National Film Score Day | April 3
(Last Updated On: March 28, 2023)


On April 3rd, National Film Score Day recognizes the musical masterpieces called “Film Scores” and, more specifically, the very talented composers who create them.


As the opening scenes of a long-anticipated movie begin flickering across the screen, a rising cadence undulates through the theater setting the mood. A musical note plays, then two. Soon the theater fills with a beautifully layered orchestral music masterwork. This musical accompaniment to the film you are watching is called the “Film Score.”

Imagine your favorite film without a few well-placed notes enhancing the emotion of a dramatic on-screen exchange. Or a chase scene without rousing orchestral music elevating the intensity. Would Star WarsJawsThe Lord of the Rings films, or the Harry Potter films be the same without their complementary musical scores? Without the film score, would we cower so easily in fear from our seats? Would our imaginations so eagerly suspend from reality? Music heightens emotions. It also sharpens our senses and focuses our attention. Without a doubt, the film score is the fiery soul of a film.


  • Share your most memorable film score moments. Is it John Williams’ sweeping film scores for Star Wars and Harry Potter? Jerry Goldsmith’s music for Rudy, Alien, Hoosiers, or Star Trek? James Horner’s score for Titanic or Field of Dreams?
  • Listen to your favorite film scores.
  • Learn the backgrounds of great film score composers.
  • Follow Movie Score Radio on Twitter and Facebook.
  • Use #NationalFilmScoreDay to share your fond movie music memories on social media.
  • You can also check out these 7 Most Memorable Film Scores in Filmdom for more movie mania. Which ones would you add?


Jeffrey D. Kern founded National Film Score Day to celebrate and highlight the talented composers’ tireless achievements. The day also honors their treasured musical masterworks that bring so much joy to moviegoers around the globe!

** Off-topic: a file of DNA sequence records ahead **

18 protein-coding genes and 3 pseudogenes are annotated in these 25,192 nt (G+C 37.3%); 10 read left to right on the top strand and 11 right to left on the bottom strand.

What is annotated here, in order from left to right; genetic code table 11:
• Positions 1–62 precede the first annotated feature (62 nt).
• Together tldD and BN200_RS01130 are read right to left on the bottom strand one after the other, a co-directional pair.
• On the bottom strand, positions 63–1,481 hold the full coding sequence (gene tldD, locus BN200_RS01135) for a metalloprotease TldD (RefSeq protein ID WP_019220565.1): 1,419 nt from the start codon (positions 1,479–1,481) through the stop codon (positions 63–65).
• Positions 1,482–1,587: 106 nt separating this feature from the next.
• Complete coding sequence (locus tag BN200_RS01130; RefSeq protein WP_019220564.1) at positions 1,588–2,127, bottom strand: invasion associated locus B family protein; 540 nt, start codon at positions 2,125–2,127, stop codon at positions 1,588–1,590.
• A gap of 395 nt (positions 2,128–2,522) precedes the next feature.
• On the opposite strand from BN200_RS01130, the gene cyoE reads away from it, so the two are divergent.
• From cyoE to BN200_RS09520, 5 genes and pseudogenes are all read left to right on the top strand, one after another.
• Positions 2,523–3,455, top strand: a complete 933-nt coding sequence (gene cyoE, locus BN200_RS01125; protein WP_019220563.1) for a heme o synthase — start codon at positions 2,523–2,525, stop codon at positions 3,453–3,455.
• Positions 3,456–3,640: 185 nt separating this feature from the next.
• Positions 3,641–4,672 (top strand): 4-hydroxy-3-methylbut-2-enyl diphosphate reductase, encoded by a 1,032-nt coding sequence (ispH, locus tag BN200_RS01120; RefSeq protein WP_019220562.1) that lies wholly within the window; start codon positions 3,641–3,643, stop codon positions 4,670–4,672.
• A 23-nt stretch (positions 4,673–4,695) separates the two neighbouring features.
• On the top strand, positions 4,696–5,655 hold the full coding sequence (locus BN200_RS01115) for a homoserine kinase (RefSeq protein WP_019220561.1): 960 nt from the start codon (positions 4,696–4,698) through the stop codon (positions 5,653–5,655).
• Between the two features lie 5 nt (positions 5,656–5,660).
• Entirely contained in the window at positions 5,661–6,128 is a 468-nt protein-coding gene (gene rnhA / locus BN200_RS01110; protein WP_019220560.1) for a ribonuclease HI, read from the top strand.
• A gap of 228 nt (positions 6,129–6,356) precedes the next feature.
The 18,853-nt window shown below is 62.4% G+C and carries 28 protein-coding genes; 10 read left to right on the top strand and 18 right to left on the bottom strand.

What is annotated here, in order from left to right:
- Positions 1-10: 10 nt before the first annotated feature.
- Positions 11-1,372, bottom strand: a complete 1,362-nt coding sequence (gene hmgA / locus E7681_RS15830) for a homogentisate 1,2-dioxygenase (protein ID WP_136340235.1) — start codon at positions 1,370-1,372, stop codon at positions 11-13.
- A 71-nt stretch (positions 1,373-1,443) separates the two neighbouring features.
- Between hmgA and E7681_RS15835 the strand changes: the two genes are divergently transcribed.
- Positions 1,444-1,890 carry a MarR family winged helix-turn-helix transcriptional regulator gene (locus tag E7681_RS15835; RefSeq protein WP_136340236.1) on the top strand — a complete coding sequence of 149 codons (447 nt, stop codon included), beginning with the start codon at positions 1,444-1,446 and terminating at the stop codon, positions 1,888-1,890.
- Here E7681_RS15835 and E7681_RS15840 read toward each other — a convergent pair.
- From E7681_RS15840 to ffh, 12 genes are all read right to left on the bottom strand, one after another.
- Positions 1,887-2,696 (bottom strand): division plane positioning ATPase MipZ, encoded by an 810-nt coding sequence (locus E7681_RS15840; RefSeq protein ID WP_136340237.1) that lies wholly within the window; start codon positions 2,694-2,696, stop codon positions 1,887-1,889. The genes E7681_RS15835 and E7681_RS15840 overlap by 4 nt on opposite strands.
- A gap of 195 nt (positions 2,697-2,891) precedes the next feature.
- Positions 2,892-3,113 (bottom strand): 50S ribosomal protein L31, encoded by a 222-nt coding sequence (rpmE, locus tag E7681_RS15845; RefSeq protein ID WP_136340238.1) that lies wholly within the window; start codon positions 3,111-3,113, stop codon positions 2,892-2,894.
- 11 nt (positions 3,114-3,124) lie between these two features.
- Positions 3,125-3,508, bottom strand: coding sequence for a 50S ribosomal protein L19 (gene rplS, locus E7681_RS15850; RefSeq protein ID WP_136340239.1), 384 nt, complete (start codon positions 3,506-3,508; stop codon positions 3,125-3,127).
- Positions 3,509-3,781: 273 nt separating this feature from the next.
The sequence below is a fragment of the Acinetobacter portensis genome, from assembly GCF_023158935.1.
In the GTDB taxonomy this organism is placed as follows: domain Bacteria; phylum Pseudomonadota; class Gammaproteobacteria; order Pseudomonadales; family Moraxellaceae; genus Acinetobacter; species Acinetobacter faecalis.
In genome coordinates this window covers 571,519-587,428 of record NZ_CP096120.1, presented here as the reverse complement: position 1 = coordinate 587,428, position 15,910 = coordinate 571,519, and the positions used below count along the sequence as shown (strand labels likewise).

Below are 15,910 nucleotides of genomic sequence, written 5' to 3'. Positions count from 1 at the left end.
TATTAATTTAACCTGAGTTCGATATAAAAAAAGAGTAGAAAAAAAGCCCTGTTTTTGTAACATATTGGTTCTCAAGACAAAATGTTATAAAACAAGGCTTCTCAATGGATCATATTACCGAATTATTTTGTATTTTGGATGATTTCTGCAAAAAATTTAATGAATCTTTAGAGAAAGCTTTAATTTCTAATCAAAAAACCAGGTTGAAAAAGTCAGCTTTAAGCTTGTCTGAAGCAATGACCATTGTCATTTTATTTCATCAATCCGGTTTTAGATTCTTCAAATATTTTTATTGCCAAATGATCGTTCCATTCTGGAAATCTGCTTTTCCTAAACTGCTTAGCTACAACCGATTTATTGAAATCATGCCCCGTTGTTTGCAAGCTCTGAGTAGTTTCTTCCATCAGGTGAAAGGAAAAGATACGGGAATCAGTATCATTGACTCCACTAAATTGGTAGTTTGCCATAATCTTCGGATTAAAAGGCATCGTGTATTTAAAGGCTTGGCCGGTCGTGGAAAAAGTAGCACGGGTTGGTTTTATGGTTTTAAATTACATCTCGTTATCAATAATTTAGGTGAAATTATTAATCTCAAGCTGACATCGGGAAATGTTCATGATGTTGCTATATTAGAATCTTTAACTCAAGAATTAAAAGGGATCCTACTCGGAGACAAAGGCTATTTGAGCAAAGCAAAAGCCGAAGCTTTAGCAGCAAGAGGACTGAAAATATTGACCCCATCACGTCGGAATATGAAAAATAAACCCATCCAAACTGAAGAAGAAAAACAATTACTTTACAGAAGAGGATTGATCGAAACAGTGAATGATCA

On April 3, 1942, United Artists released Alexander Korda’s film The Jungle Book. The legendary composer, Miklós Rózsa, created the orchestral score. The following year, they published a recording made directly from the soundtrack in its entirety on a 78-RPM record album with Sabu’s narration, the film’s star. The Jungle Book soundtrack became the first commercial recording of a non-musical U.S. film’s orchestral score ever to be released. The album experienced phenomenal success.

The Registrar at National Day Calendar® proclaimed National Film Score Day to be observed annually beginning in 2018!

Film Score FAQ

What’s the difference between a film score and a soundtrack? Traditionally, film scores have been instrumental music performed by an orchestra. They enhance the mood for a scene, accompany a specific character and even set the tone for the entire movie. Film scores open and close a movie, too. The soundtrack is a collection of recorded songs selected to accompany specific scenes or moments in the film. They may be already existing songs or original songs composed specifically for the film. The soundtrack also includes the film score.

Do documentaries include film scores? Many documentaries include film scores as part of their final piece. Just like the film score for your favorite thriller enhances the emotion and intensity of the movie, a documentary film score helps shape the mood and tone of the scenes playing out on the screen.


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